PolitiFact VA: Virginia GOP delegation repeats debunked IRS claim
All five Republicans in Virginia’s congressional delegation have spread a repeatedly debunked claim this month that President Joe Biden is planning to sic 87,000 Internal Revenue Service agents on taxpayers.
Their inaccurate statements came during the days surrounding a Jan. 9 party-line vote in the U.S. House of Representatives to strip $71 billion from the IRS budget over the next 10 years. The measure, one of the first actions by Republicans since they took charge of the House on Jan. 3, has little chance of passing the Democrat-controlled Senate. The White House has said Biden will veto it if it reaches his desk.
The claim about legions of new IRS agents has been a national GOP talking point since mid-2022, when Congress (then fully under Democratic control) was advancing a broad inflation reduction act that appropriated an additional $80 billion over a decade to modernize the IRS. Among those repeatedly making the claim is new House Speaker Kevin McCarthy.
The “87,000 IRS agents” figure comes from a May 2021 Treasury Department assessment of how it would use $80 billion to improve IRS operations. The report said the IRS would add 86,852 full-time equivalent positions as part of those improvements. The White House hasn’t released a specific plan for how those IRS funds would be spent, but slightly more than half — $45.6 billion over 10 years — would be spent on tax enforcement.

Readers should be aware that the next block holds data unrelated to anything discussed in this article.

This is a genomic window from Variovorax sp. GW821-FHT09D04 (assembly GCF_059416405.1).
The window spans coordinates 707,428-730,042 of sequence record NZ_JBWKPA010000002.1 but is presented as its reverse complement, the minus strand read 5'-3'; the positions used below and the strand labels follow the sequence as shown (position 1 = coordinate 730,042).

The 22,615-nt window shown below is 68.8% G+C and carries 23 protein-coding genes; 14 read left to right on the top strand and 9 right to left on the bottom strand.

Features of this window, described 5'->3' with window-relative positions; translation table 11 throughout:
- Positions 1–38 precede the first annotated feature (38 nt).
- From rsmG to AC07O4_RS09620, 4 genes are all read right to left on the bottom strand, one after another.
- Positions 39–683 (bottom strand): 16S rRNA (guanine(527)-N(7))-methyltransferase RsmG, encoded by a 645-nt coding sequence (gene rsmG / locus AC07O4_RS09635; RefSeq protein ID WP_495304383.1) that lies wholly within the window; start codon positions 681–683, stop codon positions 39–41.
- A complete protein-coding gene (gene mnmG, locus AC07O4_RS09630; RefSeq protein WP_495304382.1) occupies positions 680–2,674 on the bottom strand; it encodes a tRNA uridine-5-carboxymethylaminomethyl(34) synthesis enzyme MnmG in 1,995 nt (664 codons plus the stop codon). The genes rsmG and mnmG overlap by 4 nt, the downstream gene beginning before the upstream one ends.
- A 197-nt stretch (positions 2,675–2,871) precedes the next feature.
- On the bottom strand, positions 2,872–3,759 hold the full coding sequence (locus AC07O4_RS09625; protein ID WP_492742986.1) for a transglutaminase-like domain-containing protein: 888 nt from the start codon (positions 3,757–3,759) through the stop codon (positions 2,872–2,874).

In other words, not all of the projected hires would be tax enforcement agents. Many will work in information technology, customer service or other departments within the agency. And not all will be new employees added to the overall workforce. Many will replace an estimated 50,000 IRS workers who are expected to retire or otherwise exit the agency within the next six years.
Today, the IRS has about 80,000 full-time equivalent employees, including 10,500 agents, and a $13.7 billion budget. Funding for the agency has been cut since 2012, when it had a $14.3 billion budget and roughly 90,000 employees. The result has been a drop in audit rates — especially among wealthy taxpayers, according to the General Accounting Office. There are also many complaints that the agency’s customer service quality has declined.
The nonpartisan Congressional Budget Office has estimated that the $80 billion, 10-year investment in the IRS will boost tax collections by $204 billion. The Biden administration has said that audit rates will only increase for people and businesses making more than $400,000 a year.
GOP delegation’s claims
Despite these well-vetted facts, all five of Virginia’s Republican congress members told constituents that they voted to block the IRS from deploying 87,000 agents.
Rep. Ben Cline (6th District) said in a Jan. 9 Facebook post, “Tonight, House Republicans just voted to DEFUND Joe Biden’s army of 87,000 new IRS agents.”
Cline was more specific the next day when he posted, “Last night,House Republicans BLOCKED the Biden admin from unleashing 87,000 new IRS agents & staff on families & small businesses.”
Rep. Rob Wittman (1st District) tweeted on Jan. 10, “Last night, I voted YES to defunding the 87,000 IRS agents President Biden planned to unleash on hardworking Americans and small businesses.”